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Year : 2016  |  Volume : 26  |  Issue : 2  |  Page : 267-270
Recurrent hemoptysis: An unusual cause and novel management

1 Department of Radiology, Christian Medical College, Vellore, Tamil Nadu, India
2 Department of Pulmonary Medicine, Christian Medical College, Vellore, Tamil Nadu, India

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Date of Web Publication21-Jun-2016


We report a rare case a 15 year old boy who presented with recurrent hemoptysis. There was past history of pancreatitis. A CT scan of thorax revealed a small collection in the region of the tail of the pancreas and a tract from it extending across the diaphragm into the posterobasal segment of left lower lobe, suggesting a pancreatico-pleuro-pulmonary fistula. The fistula was embolised by percutaneous injection of glue into the collection and fistula, which resulted in good symptom control.

Keywords: Glue embolization; hemoptysis; pancreatico-pulmonary fistula; pancreatitis

How to cite this article:
Surya P, Keshava SN, Irodi A, Vyas S, Thangakunam B. Recurrent hemoptysis: An unusual cause and novel management. Indian J Radiol Imaging 2016;26:267-70

How to cite this URL:
Surya P, Keshava SN, Irodi A, Vyas S, Thangakunam B. Recurrent hemoptysis: An unusual cause and novel management. Indian J Radiol Imaging [serial online] 2016 [cited 2020 Jun 5];26:267-70. Available from:

   Introduction Top

Complications of pancreatitis have been well-described with fistulous communications with adjacent organs. Here, we would like to present a case of chronic pancreatitis, which presented with recurrent massive hemoptysis. On imaging, a fistulous tract was demonstrated between the pancreas and posterobasal segment of the left lower lobe suggesting a pancreatico-pulmonary fistula, which was the cause of recurrent hemoptysis.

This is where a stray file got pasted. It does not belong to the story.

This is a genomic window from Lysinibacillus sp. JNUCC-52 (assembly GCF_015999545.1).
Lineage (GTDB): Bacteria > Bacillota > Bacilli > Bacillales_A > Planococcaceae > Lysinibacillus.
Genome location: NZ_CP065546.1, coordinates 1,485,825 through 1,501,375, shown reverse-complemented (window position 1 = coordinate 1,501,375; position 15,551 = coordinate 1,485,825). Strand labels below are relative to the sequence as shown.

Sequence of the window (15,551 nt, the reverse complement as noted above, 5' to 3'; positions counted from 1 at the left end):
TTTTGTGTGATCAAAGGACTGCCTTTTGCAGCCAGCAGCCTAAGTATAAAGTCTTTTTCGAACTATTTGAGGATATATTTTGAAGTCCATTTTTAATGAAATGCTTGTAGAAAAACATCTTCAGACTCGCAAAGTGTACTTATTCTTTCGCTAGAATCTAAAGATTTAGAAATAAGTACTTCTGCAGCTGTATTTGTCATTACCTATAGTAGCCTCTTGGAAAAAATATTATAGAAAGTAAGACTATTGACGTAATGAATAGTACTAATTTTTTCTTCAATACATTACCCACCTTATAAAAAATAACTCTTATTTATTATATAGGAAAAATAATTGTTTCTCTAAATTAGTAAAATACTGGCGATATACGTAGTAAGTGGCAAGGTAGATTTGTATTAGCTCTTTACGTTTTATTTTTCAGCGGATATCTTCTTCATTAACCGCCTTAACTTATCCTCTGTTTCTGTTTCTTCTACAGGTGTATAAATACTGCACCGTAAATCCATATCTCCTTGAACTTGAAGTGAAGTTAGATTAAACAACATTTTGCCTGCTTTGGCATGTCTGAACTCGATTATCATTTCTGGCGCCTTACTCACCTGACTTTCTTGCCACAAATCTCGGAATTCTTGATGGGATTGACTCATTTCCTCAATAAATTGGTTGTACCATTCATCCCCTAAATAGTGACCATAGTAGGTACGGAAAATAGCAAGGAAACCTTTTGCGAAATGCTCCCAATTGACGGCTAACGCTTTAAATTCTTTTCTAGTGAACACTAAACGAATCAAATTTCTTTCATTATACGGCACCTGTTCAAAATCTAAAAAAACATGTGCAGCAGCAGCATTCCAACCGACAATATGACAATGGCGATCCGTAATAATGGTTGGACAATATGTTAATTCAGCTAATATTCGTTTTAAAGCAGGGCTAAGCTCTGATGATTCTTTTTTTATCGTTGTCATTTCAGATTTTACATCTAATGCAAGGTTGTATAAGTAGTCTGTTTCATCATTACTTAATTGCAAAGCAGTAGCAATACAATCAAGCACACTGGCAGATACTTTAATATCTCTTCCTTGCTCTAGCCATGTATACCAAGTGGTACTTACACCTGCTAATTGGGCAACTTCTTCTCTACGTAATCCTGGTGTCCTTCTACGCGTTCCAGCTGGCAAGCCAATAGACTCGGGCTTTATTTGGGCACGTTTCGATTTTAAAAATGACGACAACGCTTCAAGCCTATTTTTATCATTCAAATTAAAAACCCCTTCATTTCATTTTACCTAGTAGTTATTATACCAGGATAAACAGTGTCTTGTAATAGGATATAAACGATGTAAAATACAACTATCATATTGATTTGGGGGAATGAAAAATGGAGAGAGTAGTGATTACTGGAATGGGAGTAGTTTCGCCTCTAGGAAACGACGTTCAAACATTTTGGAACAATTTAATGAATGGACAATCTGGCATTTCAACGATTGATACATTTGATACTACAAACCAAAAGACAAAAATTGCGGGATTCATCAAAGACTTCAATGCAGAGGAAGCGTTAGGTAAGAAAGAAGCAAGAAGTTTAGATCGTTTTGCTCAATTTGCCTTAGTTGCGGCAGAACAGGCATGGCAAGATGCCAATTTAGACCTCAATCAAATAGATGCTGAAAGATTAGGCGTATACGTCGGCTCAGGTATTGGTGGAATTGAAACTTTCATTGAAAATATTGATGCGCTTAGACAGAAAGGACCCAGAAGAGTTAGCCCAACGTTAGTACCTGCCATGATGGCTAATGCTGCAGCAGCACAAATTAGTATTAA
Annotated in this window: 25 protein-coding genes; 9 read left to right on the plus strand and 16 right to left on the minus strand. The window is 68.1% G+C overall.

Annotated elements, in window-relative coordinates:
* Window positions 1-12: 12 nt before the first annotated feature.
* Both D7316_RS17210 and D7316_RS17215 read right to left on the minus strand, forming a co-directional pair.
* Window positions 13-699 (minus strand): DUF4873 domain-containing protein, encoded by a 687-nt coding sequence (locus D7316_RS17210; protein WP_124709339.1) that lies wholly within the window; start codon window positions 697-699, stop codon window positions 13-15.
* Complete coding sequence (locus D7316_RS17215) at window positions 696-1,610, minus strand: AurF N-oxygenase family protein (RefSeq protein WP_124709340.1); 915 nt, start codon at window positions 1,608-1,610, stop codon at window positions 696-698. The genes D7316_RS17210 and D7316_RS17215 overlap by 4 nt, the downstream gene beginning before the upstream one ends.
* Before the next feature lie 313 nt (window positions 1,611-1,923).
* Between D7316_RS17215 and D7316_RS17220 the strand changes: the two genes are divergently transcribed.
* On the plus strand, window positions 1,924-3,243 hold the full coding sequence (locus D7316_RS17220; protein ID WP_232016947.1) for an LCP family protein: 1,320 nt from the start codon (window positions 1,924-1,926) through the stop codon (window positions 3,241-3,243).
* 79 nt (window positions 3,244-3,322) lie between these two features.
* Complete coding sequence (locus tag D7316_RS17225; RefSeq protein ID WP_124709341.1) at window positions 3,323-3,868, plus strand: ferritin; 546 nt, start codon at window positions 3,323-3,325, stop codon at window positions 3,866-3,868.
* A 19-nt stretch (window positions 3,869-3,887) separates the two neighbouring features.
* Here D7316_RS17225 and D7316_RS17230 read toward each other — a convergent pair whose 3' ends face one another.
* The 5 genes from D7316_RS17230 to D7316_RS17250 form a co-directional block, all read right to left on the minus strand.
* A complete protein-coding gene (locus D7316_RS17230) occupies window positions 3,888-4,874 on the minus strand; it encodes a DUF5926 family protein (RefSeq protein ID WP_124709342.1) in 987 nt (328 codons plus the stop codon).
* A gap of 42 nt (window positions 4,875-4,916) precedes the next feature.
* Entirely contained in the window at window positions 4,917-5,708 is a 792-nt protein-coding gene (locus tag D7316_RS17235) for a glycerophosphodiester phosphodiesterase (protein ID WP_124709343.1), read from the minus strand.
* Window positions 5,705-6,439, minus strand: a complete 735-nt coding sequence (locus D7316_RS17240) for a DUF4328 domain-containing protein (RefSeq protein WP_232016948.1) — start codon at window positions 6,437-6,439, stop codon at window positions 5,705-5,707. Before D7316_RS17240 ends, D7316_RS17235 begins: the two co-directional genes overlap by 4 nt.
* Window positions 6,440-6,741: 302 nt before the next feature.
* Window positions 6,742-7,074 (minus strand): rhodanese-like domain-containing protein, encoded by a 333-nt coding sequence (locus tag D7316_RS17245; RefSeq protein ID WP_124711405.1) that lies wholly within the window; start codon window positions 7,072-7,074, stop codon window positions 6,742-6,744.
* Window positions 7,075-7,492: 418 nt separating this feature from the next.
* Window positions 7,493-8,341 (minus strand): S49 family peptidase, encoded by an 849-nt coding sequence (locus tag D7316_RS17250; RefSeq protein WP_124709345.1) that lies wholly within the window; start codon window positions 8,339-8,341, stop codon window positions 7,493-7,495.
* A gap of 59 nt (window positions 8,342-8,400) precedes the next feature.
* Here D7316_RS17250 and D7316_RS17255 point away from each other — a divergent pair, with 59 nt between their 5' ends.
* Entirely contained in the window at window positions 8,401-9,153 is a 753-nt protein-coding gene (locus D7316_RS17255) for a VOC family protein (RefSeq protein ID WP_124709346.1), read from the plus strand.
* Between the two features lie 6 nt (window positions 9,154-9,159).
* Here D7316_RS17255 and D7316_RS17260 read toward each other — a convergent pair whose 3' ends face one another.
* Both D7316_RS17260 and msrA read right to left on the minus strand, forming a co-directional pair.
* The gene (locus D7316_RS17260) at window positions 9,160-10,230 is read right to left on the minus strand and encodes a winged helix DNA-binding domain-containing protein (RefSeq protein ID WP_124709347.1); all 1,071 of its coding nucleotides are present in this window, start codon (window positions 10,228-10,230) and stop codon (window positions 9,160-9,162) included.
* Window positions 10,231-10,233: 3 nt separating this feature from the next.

Standard of care in these cases has been total parenteral nutrition (TPN) with Endoscopic retrograde cholangiopancreatography (ERCP)-guided stent placement, nasopancreatic drain, chest tube placement, and in some cases surgery. We describe a minimally invasive procedure wherein we embolized the fistulous tract with glue, which was effective and avoided the disadvantage of long-term stent placement, drains, and TPN.

   Case History Top

A 15-year-old boy with known chronic pancreatitis presented with hematemesis since 1 year, for which he was evaluated and diagnosed to have gastric ulcer, varices, and was put on medications for the same. He later presented with recurrent hemoptysis for 2 months with approximately 100 ml of fresh blood every day. There was no tuberculosis or contact with tuberculosis in the past. On examination, his vitals were stable and no abnormality was detected on systemic examination.

Initially, possibility of hematemesis mistaken for hemoptysis was considered. However, bronchoscopy revealed blood in the left main bronchus and bronchoalveolar lavage revealed hemosiderophages. Contrast-enhanced computed tomography (CT) showed reticular and ground glass opacities and patchy areas of consolidation in the left lower lobe basal segments [Figure 1]D. There was no abnormal vascularity or vascular malformations in the lung.
Figure 1 (A-D): Axial contrast enhanced computed tomography image showing dilated pancreatic duct (arrowhead in A) and a small collection in relation to the tail of the pancreas (arrow in A). A hypodense tract (arrows in B and C) is seen extending from the collection across the diaphragm into the posterobasal segment of the left lower lobe (arrow in D). Surrounding ground glass opacities are also seen adjacent to the fistula in the left lower lobe